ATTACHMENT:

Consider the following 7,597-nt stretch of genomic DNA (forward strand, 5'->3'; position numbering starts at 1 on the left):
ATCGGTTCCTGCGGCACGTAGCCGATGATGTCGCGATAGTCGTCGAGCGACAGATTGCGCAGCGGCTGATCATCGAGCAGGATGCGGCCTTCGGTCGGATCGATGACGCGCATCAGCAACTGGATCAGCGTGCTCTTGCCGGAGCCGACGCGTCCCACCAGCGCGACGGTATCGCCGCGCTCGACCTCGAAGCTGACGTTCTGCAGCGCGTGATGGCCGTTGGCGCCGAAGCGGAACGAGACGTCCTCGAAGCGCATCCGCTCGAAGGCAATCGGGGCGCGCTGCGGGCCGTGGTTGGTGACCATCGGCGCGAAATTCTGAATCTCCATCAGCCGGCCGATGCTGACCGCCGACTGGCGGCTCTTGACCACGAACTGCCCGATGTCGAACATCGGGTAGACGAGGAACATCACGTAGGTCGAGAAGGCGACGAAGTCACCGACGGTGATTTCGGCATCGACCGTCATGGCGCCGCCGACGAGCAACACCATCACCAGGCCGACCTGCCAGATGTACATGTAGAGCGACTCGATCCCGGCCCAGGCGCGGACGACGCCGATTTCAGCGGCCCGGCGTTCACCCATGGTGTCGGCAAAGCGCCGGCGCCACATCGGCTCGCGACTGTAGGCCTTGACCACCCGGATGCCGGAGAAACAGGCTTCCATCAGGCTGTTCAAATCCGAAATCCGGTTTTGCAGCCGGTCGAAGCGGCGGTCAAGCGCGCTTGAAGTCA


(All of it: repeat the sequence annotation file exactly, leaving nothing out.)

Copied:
Consider the following 7,597-nt stretch of genomic DNA (forward strand, 5'->3'; position numbering starts at 1 on the left):
ATCGGTTCCTGCGGCACGTAGCCGATGATGTCGCGATAGTCGTCGAGCGACAGATTGCGCAGCGGCTGATCATCGAGCAGGATGCGGCCTTCGGTCGGATCGATGACGCGCATCAGCAACTGGATCAGCGTGCTCTTGCCGGAGCCGACGCGTCCCACCAGCGCGACGGTATCGCCGCGCTCGACCTCGAAGCTGACGTTCTGCAGCGCGTGATGGCCGTTGGCGCCGAAGCGGAACGAGACGTCCTCGAAGCGCATCCGCTCGAAGGCAATCGGGGCGCGCTGCGGGCCGTGGTTGGTGACCATCGGCGCGAAATTCTGAATCTCCATCAGCCGGCCGATGCTGACCGCCGACTGGCGGCTCTTGACCACGAACTGCCCGATGTCGAACATCGGGTAGACGAGGAACATCACGTAGGTCGAGAAGGCGACGAAGTCACCGACGGTGATTTCGGCATCGACCGTCATGGCGCCGCCGACGAGCAACACCATCACCAGGCCGACCTGCCAGATGTACATGTAGAGCGACTCGATCCCGGCCCAGGCGCGGACGACGCCGATTTCAGCGGCCCGGCGTTCACCCATGGTGTCGGCAAAGCGCCGGCGCCACATCGGCTCGCGACTGTAGGCCTTGACCACCCGGATGCCGGAGAAACAGGCTTCCATCAGGCTGTTCAAATCCGAAATCCGGTTTTGCAGCCGGTCGAAGCGGCGGTCAAGCGCGCTTGAAGTCA